A personnel detection unit 240 is provided to see if there is indeed an operator present in front of the device 100 (i.e., in front of the work station). The personnel detection unit 240 may provide a presence signal when an operator appears or is present and an absence signal when the operator leaves or is absent. The presence and absence signals are delivered to the microprocessor unit 220 as well. As such, the microprocessor unit 220 is able to engage the detection of the loop's resistance and to trigger the alarm unit 230 if required, only when a operator is present in front of the device 100 (e.g., the microprocessor unit 220 has received. a presence signal but not an absence signal yet). When the operator has to leave the work station and take off the wrist strap 30 or disconnect the wrist strap 30 from the interface 110, as shown in FIGS. 2 a, 2 b, and 2 c, the microprocessor unit 220 will be triggered by the comparison and amplification unit 210 as the latter has seen an abnormal resistance from the loop (the loop is open-circuited). The microprocessor unit 220, as it has already picked up an absence signal from the personnel detection unit 240, will not initiate the alarm unit 230 to issue alarms. However, once the personnel detection unit 240 has sensed the presence of the operator, the microprocessor unit 220 automatically begins to activate the alarm unit 230 in accordance with the result of the comparison and amplification unit 210 so that the operator will be reminded to wear or re-plug the wrist strap 30. In other words, the absence signal from the personnel detection unit 240 functions like an inhibitor to prevent the microprocessor unit 220 from activating the alarm unit 230 whereas the presence signal functions like an enabler to the microprocessor unit 220. Please note that the personnel detection unit 240 only provides the detection result regarding whether the operator is present or absent. The decision about whether to activate the alarm unit 230 is still carried out by the microprocessor unit 220. To prevent erroneous judgment and to allow the operator some time to settle, the microprocessor unit 220 will remain inhibited after receiving the presence signal for a period of time (e.g., 5 seconds) and, if there is no absence signal within this period of time, the microprocessor unit 220 will then activate the alarm unit 230 in accordance with the result of the comparison and amplification unit 210. In contrast, if an absence signal is received at any point of time, the microprocessor unit will stop activating the alarm unit 230 immediately.

The personnel detection unit 240 can employ either an active means or a passive means in detecting the presence of an operator. FIG. 3 b is a schematic diagram showing an active-typed personnel detection unit of a grounding monitoring device of the present invention. As illustrated, the active-typed personnel detection unit 240 has a wireless energy transmitter, such as the infrared LED 241 in the drawing or radar, which can radiate an electromagnetic or supersonic wave covering a limited range to a front side of the device 100 (i.e., towards the operator). The active-typed personnel detection unit 240 also requires a sensor to detect the energy reflected from the operator, such as the infrared receiver 242 in the drawing. This active-typed detection technique has been widely applied in various fields and there are many different transmitters, sensors, and related circuits disclosed and commercially available. To give a few examples, active-typed detection based on infrared is commonly found on auto-flush toilets, those based on supersonic waves are commonly found on automobile radar backup alarm systems. As illustrated, an output terminal of the microprocessor unit 220 controls an electronic switch 243 to turn on or off the infrared LED 241. On the other hand, the output of the infrared receiver 242 is delivered to an input terminal of the microprocessor unit 242.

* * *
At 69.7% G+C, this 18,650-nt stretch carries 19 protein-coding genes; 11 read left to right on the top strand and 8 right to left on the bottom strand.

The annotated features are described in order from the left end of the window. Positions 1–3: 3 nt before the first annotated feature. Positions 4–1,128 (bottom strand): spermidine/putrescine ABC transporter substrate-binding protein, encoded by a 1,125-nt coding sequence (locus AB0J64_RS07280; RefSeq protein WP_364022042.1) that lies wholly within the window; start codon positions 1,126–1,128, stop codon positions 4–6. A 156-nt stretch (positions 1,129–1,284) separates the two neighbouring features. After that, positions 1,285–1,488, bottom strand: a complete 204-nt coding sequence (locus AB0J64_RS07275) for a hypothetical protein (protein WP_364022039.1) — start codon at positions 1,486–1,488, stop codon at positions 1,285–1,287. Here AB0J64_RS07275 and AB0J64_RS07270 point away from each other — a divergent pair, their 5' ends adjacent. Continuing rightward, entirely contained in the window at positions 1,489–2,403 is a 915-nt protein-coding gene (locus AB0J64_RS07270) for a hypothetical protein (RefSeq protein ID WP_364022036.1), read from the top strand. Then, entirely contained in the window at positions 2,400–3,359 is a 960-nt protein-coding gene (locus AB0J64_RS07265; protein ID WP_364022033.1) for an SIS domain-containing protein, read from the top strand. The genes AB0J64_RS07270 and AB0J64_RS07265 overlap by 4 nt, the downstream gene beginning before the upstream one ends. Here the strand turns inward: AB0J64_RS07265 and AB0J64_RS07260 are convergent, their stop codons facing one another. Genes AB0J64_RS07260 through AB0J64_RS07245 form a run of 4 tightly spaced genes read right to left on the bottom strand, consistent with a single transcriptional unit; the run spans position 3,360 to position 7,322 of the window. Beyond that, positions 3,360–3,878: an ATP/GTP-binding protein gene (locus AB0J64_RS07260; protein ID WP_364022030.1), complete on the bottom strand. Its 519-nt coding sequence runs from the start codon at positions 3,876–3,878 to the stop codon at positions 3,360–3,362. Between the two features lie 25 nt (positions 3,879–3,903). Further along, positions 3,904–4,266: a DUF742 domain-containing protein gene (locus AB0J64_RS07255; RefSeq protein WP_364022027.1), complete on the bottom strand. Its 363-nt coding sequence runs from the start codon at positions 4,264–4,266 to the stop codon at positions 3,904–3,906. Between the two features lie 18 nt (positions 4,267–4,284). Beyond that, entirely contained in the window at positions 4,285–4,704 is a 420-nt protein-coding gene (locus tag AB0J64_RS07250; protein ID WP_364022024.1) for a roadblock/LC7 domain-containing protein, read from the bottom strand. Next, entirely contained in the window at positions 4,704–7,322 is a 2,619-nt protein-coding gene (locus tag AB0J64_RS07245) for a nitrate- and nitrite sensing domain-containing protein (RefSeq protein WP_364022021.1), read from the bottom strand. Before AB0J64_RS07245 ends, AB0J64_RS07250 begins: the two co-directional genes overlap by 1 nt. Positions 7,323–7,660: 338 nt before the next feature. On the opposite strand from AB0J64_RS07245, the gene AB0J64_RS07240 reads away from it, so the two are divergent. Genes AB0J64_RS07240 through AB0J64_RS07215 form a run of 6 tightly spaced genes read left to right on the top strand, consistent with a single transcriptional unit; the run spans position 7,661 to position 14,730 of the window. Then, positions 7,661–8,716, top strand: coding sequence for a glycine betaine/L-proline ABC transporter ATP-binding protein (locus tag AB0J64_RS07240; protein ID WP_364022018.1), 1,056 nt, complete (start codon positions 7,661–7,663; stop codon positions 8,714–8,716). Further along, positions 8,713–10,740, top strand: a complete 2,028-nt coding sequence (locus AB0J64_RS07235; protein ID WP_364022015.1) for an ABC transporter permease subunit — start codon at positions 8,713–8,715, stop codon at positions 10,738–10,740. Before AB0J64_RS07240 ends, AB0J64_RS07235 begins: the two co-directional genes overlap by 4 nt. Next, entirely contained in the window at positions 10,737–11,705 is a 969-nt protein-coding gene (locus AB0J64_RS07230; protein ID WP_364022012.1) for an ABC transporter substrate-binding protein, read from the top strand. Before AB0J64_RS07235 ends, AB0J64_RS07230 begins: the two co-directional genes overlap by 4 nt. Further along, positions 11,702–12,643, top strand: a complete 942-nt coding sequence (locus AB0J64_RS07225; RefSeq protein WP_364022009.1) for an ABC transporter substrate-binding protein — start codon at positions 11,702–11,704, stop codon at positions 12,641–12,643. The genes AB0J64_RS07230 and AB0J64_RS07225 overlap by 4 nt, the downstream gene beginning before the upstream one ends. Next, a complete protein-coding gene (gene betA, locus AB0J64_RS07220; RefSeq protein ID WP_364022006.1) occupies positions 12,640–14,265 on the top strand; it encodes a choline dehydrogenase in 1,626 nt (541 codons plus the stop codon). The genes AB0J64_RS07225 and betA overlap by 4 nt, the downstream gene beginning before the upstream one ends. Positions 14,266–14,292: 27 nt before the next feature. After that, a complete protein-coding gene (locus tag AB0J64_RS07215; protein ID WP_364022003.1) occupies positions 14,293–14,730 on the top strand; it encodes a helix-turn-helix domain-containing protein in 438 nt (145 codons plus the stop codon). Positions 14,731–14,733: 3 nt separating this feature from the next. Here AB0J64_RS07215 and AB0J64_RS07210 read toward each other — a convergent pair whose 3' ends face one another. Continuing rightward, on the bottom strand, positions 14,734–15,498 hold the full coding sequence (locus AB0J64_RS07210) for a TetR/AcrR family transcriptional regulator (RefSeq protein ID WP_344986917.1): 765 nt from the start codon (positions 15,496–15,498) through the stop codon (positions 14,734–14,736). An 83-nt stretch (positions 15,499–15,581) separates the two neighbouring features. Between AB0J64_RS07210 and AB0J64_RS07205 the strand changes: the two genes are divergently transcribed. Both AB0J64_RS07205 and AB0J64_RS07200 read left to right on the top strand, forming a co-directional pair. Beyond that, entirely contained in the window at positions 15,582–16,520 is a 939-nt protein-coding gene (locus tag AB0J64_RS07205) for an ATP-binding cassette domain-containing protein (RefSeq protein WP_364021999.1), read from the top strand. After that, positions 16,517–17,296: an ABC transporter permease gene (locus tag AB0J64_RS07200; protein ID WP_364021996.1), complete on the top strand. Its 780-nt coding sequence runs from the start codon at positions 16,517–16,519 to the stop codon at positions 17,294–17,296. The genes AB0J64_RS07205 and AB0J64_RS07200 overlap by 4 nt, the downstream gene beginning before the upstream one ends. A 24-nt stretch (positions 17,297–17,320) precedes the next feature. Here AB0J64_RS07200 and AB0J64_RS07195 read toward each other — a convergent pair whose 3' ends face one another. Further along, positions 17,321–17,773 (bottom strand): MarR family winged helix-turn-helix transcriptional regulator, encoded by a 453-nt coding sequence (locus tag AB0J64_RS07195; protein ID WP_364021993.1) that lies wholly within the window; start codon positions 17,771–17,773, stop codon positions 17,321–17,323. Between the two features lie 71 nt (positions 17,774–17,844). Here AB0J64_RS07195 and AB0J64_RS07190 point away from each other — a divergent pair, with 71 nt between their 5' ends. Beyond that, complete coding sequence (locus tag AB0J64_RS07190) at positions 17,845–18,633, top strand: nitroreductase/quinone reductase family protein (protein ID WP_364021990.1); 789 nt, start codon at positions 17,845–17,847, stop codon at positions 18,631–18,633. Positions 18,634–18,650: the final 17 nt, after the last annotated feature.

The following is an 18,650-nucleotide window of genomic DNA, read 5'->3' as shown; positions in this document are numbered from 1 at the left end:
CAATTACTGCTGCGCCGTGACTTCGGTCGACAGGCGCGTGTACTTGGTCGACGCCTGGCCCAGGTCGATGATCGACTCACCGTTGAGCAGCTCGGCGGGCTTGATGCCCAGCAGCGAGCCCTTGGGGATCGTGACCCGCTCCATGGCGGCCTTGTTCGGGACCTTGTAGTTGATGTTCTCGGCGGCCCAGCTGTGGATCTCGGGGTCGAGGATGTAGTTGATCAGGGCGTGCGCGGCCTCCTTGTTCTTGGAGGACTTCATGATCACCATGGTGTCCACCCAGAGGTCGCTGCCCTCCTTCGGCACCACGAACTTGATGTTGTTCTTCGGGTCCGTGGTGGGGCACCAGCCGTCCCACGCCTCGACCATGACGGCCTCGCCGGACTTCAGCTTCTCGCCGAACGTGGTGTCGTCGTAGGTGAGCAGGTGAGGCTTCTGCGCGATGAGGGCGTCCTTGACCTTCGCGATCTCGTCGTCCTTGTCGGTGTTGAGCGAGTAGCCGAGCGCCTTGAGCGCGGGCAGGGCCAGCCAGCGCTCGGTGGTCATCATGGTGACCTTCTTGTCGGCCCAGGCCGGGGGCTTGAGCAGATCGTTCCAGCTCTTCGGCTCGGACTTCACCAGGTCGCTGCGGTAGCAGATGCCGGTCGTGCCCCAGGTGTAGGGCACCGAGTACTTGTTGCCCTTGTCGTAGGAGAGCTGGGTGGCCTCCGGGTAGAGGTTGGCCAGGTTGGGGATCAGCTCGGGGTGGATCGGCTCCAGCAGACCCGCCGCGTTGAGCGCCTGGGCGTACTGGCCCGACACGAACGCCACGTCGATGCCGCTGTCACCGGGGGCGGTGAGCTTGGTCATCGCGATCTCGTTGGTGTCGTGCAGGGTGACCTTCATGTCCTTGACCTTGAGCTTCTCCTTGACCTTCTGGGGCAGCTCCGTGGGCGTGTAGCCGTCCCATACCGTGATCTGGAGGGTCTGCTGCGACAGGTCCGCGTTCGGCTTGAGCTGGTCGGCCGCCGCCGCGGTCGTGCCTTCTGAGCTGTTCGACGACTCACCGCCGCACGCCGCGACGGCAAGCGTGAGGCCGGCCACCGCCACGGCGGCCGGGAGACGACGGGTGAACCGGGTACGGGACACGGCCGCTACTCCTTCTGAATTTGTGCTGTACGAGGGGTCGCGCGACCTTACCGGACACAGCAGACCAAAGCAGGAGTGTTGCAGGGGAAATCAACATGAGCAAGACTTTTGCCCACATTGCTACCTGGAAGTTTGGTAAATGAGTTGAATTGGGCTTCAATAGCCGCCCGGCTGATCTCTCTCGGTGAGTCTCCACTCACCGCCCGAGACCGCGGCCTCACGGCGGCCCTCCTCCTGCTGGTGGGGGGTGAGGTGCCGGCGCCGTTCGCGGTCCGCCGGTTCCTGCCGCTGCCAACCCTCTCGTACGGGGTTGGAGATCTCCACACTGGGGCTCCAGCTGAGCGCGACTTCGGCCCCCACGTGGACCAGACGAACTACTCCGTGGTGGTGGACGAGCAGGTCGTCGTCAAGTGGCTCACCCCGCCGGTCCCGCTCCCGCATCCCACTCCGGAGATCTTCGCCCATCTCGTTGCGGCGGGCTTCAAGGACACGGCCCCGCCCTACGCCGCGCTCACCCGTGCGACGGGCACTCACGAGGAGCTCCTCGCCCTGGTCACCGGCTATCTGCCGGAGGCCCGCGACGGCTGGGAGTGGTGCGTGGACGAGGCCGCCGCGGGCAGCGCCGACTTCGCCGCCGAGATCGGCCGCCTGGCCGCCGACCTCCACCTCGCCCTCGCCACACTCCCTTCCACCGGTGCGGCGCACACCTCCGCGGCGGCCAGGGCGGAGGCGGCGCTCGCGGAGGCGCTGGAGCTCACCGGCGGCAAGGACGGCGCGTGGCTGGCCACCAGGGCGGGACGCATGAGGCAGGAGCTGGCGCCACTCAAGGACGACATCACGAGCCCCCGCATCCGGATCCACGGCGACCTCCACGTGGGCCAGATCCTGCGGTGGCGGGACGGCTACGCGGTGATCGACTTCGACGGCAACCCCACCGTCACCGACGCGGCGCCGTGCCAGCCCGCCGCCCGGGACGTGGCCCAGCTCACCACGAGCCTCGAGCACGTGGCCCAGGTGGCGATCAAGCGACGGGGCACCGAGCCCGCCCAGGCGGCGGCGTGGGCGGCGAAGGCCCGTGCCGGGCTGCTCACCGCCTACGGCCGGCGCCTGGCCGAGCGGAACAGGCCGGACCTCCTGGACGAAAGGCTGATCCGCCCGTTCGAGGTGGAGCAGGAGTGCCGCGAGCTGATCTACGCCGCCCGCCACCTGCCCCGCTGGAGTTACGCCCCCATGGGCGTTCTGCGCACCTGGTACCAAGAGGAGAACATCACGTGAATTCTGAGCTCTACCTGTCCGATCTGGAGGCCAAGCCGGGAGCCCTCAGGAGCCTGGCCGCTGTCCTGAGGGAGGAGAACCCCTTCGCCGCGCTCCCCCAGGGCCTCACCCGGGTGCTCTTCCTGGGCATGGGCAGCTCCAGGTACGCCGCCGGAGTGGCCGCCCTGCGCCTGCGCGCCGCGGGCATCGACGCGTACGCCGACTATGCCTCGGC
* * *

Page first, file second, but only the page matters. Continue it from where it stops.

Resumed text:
The active-typed detection is a rather effective solution to the present invention. However, there are usually chairs also positioned in front of the work stations. The personnel detection unit 240 couldn't distinguish whether it is the operator or the chair (after the operator has left) that is present in front of the work station. The passive-typed detection would provide a more accurate result in this respect. Currently the most common passive-typed detection is based of passive infrared (PIR) sensors, which are able to pick up the movement of a warm object within a specific range. PIR sensors are quite common in security-related applications. However, their adoption has declined in recent years as they cannot distinguish the movement made by a dog or a cat from the movement made by a human being, which are all warm bodies. Interestingly, PIR sensors are quite adequate for the present invention as they have no problem in differentiating the warm human body and the cold chair. As shown in FIG. 3 c, the passive-typed personnel detection unit 240 requires a single PIR sensor 244, which is even simpler structurally.

There is another passive-typed detection technique which uses a camera to capture images and performs image analysis to detect object movement. In security surveillance arena, such motion detection technique has already been proven to have a significant accuracy. However, to equip a camera in the personnel detection unit 240 and to make the microprocessor unit 220 powerful enough to carry out image processing would make the device 100 much more complicated and costly.